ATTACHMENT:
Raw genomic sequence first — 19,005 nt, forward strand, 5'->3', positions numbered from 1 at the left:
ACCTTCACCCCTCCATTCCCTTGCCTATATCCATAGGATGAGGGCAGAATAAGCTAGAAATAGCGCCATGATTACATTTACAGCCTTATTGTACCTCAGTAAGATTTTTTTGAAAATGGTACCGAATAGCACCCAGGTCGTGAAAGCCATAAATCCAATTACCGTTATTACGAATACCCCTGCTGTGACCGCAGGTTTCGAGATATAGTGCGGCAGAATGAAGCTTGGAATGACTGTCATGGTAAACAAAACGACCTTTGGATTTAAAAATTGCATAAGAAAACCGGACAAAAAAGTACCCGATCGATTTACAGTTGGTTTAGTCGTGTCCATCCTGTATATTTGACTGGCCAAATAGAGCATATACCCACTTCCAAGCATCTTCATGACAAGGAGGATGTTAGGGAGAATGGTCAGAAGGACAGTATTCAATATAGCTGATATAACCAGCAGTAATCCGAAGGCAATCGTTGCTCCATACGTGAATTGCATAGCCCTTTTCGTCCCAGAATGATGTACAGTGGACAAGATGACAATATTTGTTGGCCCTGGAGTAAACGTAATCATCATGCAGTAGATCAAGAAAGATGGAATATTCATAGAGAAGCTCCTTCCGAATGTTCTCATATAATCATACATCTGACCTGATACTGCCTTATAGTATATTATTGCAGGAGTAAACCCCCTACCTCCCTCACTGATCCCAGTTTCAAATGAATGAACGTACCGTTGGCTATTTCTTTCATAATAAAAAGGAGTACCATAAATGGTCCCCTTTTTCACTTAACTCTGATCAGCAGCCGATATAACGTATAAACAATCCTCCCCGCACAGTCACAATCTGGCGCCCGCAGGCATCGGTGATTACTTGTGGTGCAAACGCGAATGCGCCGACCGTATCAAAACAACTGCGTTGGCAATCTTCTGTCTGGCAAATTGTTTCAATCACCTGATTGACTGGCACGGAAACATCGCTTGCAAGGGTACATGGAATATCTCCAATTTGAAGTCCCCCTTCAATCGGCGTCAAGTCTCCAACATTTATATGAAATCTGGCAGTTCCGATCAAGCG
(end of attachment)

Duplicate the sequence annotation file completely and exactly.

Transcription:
Raw genomic sequence first — 19,005 nt, forward strand, 5'->3', positions numbered from 1 at the left:
ACCTTCACCCCTCCATTCCCTTGCCTATATCCATAGGATGAGGGCAGAATAAGCTAGAAATAGCGCCATGATTACATTTACAGCCTTATTGTACCTCAGTAAGATTTTTTTGAAAATGGTACCGAATAGCACCCAGGTCGTGAAAGCCATAAATCCAATTACCGTTATTACGAATACCCCTGCTGTGACCGCAGGTTTCGAGATATAGTGCGGCAGAATGAAGCTTGGAATGACTGTCATGGTAAACAAAACGACCTTTGGATTTAAAAATTGCATAAGAAAACCGGACAAAAAAGTACCCGATCGATTTACAGTTGGTTTAGTCGTGTCCATCCTGTATATTTGACTGGCCAAATAGAGCATATACCCACTTCCAAGCATCTTCATGACAAGGAGGATGTTAGGGAGAATGGTCAGAAGGACAGTATTCAATATAGCTGATATAACCAGCAGTAATCCGAAGGCAATCGTTGCTCCATACGTGAATTGCATAGCCCTTTTCGTCCCAGAATGATGTACAGTGGACAAGATGACAATATTTGTTGGCCCTGGAGTAAACGTAATCATCATGCAGTAGATCAAGAAAGATGGAATATTCATAGAGAAGCTCCTTCCGAATGTTCTCATATAATCATACATCTGACCTGATACTGCCTTATAGTATATTATTGCAGGAGTAAACCCCCTACCTCCCTCACTGATCCCAGTTTCAAATGAATGAACGTACCGTTGGCTATTTCTTTCATAATAAAAAGGAGTACCATAAATGGTCCCCTTTTTCACTTAACTCTGATCAGCAGCCGATATAACGTATAAACAATCCTCCCCGCACAGTCACAATCTGGCGCCCGCAGGCATCGGTGATTACTTGTGGTGCAAACGCGAATGCGCCGACCGTATCAAAACAACTGCGTTGGCAATCTTCTGTCTGGCAAATTGTTTCAATCACCTGATTGACTGGCACGGAAACATCGCTTGCAAGGGTACATGGAATATCTCCAATTTGAAGTCCCCCTTCAATCGGCGTCAAGTCTCCAACATTTATATGAAATCTGGCAGTTCCGATCAAGCG